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The True Meanings Behind Dr Seuss Stories

Updated on August 26, 2012
Dr Seuss
Dr Seuss | Source

He is one of the world's most beloved children's authors, and also one of the most successful. Dr Seuss, or by his real name, Theodor Seuss Geisel, has been capturing imaginations with his work since 1937 when he published his first book, And to Think That I Saw It on Mulberry Street. His stories are often characterized by his patented sense of whimsy and absurdity that leave many people wondering, "However did he think of that?" As it turns out, many classic Seuss books are fueled by much more complex ideas than a cat wearing a hat. Take a look at the real message behind some of your favourite childhood books.

Check out Part 1 of the original cartoon for "The Lorax"

The Lorax

This one is pretty obvious. In this story, we meet "The Once-ler," a character who turned the world from a beautiful place full of life into a desolate wasteland. It is not hard to pick up on the environmental aspects of this book. We learn about the importance of trees and protecting natural wildlife early on in the book. The Lorax is also Seuss's way of speaking out against Capitalism. The good doctor himself even considered the story "antipollution and anti greed"

Watch the original cartoon for "The Sneetches"

The Sneetches

This one is a lesser-known story of Dr Seuss from the book The Sneetches and Other Stories (1961). It revolves around two groups of creatures called "Sneetches." One group has stars on their bellies, while the others do not. The star-bellied Sneetches are treated to privileged lives while the plain Sneetches are discriminated against. Just from that description, it's plain to see that the underlying message is about racism. On top of that, it explores the idea that some people try to profit off other people's misfortune or ignorance, using his character of Sylvester as an example.

Yertle the Turtle

Yertle the Turtle is a quirky and cute book about a Turtle who is King of his pond. As the story goes on, his need to expand his kingdom grows and grows until he is literally standing on top of nearly all of his turtle citizens. The themes revolve around political domination, human rights, and the true power that people have over political leaders. This story is actually based on one of the Earth's most infamous men, Adolf Hitler. The story was so powerful that The Red Hot Chili Peppers even wrote a song based on it, entitled "Yertle the Turtle."

Marvin K. Mooney Will You Please Go Now!

Marvin K. Mooney is a little boy who just refuses to go to bed, no matter how he's told. It's a common rumor that this story is about the American ex-president Richard Nixon, although it was never explicitly admitted by Seuss. However, when asked if he had ever written a political book, he allegedly held up a copy of the book, crossed out the "Marvin K. Mooney" part and wrote in "Richard Nixon."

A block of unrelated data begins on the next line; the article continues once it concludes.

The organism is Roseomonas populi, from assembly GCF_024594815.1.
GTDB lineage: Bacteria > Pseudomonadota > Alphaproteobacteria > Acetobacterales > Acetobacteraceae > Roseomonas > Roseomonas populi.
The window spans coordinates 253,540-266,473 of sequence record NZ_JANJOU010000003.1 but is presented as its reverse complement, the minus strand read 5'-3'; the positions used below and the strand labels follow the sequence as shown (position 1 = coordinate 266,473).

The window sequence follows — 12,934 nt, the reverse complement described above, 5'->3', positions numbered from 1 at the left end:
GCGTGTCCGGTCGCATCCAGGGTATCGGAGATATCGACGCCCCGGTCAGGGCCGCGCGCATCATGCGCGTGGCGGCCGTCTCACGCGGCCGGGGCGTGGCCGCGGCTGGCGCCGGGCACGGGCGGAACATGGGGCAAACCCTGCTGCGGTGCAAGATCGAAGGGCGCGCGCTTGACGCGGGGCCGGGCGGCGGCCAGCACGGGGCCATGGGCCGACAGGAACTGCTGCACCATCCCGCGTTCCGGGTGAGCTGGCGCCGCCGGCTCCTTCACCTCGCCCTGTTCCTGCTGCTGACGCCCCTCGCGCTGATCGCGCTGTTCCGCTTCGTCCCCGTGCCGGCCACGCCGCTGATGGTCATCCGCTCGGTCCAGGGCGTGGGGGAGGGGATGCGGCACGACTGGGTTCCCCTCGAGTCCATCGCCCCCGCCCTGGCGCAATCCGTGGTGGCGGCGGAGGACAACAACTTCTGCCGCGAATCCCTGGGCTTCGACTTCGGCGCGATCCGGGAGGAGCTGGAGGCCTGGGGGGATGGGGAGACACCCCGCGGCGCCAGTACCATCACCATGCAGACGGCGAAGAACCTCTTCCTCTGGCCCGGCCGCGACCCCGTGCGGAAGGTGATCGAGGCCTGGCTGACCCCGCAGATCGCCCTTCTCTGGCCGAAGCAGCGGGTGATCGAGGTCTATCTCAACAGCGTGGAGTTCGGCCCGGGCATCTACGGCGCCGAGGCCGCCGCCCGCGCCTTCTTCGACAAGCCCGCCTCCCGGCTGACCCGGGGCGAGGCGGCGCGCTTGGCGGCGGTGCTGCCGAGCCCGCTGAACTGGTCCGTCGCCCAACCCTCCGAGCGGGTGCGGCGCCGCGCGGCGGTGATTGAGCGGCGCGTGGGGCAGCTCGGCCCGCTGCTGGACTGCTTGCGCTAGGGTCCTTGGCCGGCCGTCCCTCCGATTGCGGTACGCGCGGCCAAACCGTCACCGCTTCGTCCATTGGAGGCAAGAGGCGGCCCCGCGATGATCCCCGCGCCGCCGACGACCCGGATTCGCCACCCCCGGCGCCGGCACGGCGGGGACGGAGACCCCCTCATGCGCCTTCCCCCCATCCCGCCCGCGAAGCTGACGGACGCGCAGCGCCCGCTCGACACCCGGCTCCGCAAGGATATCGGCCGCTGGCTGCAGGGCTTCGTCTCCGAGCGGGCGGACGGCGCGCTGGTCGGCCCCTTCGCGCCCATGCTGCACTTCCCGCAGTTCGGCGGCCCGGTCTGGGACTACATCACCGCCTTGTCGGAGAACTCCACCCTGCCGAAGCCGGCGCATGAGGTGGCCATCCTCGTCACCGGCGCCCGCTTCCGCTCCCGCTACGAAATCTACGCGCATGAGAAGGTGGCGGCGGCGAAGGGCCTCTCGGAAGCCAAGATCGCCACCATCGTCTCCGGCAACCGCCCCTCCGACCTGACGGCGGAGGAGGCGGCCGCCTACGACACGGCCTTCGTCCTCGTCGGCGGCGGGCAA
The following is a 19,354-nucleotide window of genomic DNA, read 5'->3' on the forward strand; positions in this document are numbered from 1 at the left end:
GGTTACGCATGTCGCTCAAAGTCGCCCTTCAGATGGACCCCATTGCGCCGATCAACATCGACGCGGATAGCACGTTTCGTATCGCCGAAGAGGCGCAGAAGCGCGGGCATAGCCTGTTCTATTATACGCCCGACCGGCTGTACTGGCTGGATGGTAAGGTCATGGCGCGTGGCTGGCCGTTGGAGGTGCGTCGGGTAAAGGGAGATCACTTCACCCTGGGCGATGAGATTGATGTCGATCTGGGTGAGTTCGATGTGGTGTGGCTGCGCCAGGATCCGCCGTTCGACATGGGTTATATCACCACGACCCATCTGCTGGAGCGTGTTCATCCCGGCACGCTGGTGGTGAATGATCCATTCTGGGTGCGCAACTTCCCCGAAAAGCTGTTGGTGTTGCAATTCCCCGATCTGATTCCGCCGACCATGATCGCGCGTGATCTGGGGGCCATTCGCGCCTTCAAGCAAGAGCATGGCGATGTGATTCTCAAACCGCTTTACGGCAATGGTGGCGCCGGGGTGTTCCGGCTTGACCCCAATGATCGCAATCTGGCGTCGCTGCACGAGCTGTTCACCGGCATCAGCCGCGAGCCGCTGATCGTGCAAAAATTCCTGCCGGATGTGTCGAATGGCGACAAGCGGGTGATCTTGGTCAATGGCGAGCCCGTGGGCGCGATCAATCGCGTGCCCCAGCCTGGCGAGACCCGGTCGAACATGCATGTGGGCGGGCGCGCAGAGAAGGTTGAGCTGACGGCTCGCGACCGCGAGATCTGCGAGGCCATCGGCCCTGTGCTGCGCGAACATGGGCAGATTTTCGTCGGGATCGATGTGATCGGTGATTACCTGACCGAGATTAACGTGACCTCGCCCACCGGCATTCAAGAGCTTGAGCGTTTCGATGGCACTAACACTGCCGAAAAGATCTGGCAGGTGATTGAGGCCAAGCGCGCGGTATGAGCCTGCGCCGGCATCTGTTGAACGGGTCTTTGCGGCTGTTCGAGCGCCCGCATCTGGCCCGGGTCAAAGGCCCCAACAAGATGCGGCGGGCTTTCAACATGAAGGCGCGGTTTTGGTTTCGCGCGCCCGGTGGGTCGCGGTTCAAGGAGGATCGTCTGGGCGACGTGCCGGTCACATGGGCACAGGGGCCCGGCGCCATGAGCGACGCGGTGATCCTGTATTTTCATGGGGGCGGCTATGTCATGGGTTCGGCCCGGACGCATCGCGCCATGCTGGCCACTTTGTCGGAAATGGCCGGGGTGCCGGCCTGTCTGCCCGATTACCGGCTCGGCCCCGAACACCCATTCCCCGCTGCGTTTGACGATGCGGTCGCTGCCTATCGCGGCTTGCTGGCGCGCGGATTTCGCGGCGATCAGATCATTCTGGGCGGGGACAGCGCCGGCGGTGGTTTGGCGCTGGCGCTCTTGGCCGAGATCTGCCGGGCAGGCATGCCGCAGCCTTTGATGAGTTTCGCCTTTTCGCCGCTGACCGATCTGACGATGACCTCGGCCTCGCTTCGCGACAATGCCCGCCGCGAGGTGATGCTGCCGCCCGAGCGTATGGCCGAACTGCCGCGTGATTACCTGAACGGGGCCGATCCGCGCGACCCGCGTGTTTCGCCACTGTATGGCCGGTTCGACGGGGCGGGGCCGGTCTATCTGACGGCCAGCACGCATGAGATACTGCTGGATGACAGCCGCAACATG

Want to hear the story for yourself?

The Butter Battle Book

Here's a book that you've probably never heard of. It tell the story of two races, the Yooks and the Zooks. The two are seprated by a giant wall because, of all things, they can't agree on which side you should butter your bread. The feud escalates when one side builds a slingshot to fight the other side, and eventually the whole book is a back and forth battle of trumping each other's weapons. This book is about the Cold War, and was actually banned in some countries in the 80s! Despite this, it was named as a New York Times Notable Book of the Year.

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    • manicpanicplease profile imageAUTHOR

      L Brander 

      6 years ago from Canada

      Thanks for the comment! I was also pretty surprised when I learned about his more political books. It's just another reason to say that you're never too old for a picture book.

    • hecate-horus profile image

      hecate-horus 

      6 years ago from Rowland Woods

      I knew Dr. Seuss had a message behind his stories, but I was unaware of the Butter Battle and "Marvin K Mooney" . Dr. Seuss was a pretty clever and thoughtful man. Interesting and voted up!

    • manicpanicplease profile imageAUTHOR

      L Brander 

      6 years ago from Canada

      I'm so glad that you enjoyed my Hub! Dr Seuss has always been a favourite of mine because his stories were so quirky and interesting, turns out that he himself is too. Thanks for the comment!

    • Lee Tea profile image

      Lee Tea 

      6 years ago from Erie, PA

      Awesome Hub!! I was hooked from the title. My 5 year old came to me yesterday to explain the Butter Battle, complete with bread-buttering hand gestures. She couldn't believe they were fighting over that! Hooray for Dr. Seuss, and thanks for this Hub.

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